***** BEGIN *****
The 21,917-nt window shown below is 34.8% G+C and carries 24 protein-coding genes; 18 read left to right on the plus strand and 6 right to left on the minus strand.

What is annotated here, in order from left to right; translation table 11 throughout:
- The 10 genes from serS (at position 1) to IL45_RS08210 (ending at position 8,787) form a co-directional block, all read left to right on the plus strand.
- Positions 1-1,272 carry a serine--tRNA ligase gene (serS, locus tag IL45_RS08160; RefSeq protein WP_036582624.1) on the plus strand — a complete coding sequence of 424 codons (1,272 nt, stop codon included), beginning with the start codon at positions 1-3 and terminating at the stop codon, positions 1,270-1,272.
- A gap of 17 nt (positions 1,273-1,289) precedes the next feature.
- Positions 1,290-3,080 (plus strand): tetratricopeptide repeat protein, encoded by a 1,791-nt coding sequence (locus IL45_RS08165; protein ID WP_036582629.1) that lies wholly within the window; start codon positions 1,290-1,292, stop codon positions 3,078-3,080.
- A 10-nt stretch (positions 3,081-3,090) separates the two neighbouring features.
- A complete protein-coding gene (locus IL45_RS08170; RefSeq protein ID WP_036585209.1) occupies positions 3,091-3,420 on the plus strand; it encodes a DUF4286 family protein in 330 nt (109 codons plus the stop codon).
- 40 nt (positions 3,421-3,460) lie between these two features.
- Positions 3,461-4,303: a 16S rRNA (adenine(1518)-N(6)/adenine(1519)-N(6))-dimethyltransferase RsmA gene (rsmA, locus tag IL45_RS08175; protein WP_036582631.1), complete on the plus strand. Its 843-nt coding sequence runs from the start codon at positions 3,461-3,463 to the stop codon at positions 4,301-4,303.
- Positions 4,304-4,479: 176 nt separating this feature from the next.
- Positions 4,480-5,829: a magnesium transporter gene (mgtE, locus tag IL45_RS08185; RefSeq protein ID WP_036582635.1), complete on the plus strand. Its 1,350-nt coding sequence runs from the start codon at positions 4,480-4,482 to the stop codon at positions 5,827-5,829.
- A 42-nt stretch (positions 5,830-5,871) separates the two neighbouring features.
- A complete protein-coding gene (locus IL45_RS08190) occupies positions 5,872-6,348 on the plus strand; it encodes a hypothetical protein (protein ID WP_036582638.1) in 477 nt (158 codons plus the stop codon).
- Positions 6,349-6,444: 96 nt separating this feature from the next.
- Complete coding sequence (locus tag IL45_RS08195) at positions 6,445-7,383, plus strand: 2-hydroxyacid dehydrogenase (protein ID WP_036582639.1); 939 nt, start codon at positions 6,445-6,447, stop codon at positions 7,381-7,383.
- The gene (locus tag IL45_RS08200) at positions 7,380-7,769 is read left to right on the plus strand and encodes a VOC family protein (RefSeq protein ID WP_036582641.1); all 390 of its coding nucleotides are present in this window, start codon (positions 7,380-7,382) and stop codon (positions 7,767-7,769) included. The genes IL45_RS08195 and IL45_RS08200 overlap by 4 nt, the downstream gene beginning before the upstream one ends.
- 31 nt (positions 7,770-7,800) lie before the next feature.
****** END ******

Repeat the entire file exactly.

The 21,917-nt window shown below is 34.8% G+C and carries 24 protein-coding genes; 18 read left to right on the plus strand and 6 right to left on the minus strand.

What is annotated here, in order from left to right; translation table 11 throughout:
- The 10 genes from serS (at position 1) to IL45_RS08210 (ending at position 8,787) form a co-directional block, all read left to right on the plus strand.
- Positions 1-1,272 carry a serine--tRNA ligase gene (serS, locus tag IL45_RS08160; RefSeq protein WP_036582624.1) on the plus strand — a complete coding sequence of 424 codons (1,272 nt, stop codon included), beginning with the start codon at positions 1-3 and terminating at the stop codon, positions 1,270-1,272.
- A gap of 17 nt (positions 1,273-1,289) precedes the next feature.
- Positions 1,290-3,080 (plus strand): tetratricopeptide repeat protein, encoded by a 1,791-nt coding sequence (locus IL45_RS08165; protein ID WP_036582629.1) that lies wholly within the window; start codon positions 1,290-1,292, stop codon positions 3,078-3,080.
- A 10-nt stretch (positions 3,081-3,090) separates the two neighbouring features.
- A complete protein-coding gene (locus IL45_RS08170; RefSeq protein ID WP_036585209.1) occupies positions 3,091-3,420 on the plus strand; it encodes a DUF4286 family protein in 330 nt (109 codons plus the stop codon).
- 40 nt (positions 3,421-3,460) lie between these two features.
- Positions 3,461-4,303: a 16S rRNA (adenine(1518)-N(6)/adenine(1519)-N(6))-dimethyltransferase RsmA gene (rsmA, locus tag IL45_RS08175; protein WP_036582631.1), complete on the plus strand. Its 843-nt coding sequence runs from the start codon at positions 3,461-3,463 to the stop codon at positions 4,301-4,303.
- Positions 4,304-4,479: 176 nt separating this feature from the next.
- Positions 4,480-5,829: a magnesium transporter gene (mgtE, locus tag IL45_RS08185; RefSeq protein ID WP_036582635.1), complete on the plus strand. Its 1,350-nt coding sequence runs from the start codon at positions 4,480-4,482 to the stop codon at positions 5,827-5,829.
- A 42-nt stretch (positions 5,830-5,871) separates the two neighbouring features.
- A complete protein-coding gene (locus IL45_RS08190) occupies positions 5,872-6,348 on the plus strand; it encodes a hypothetical protein (protein ID WP_036582638.1) in 477 nt (158 codons plus the stop codon).
- Positions 6,349-6,444: 96 nt separating this feature from the next.
- Complete coding sequence (locus tag IL45_RS08195) at positions 6,445-7,383, plus strand: 2-hydroxyacid dehydrogenase (protein ID WP_036582639.1); 939 nt, start codon at positions 6,445-6,447, stop codon at positions 7,381-7,383.
- The gene (locus tag IL45_RS08200) at positions 7,380-7,769 is read left to right on the plus strand and encodes a VOC family protein (RefSeq protein ID WP_036582641.1); all 390 of its coding nucleotides are present in this window, start codon (positions 7,380-7,382) and stop codon (positions 7,767-7,769) included. The genes IL45_RS08195 and IL45_RS08200 overlap by 4 nt, the downstream gene beginning before the upstream one ends.
- 31 nt (positions 7,770-7,800) lie before the next feature.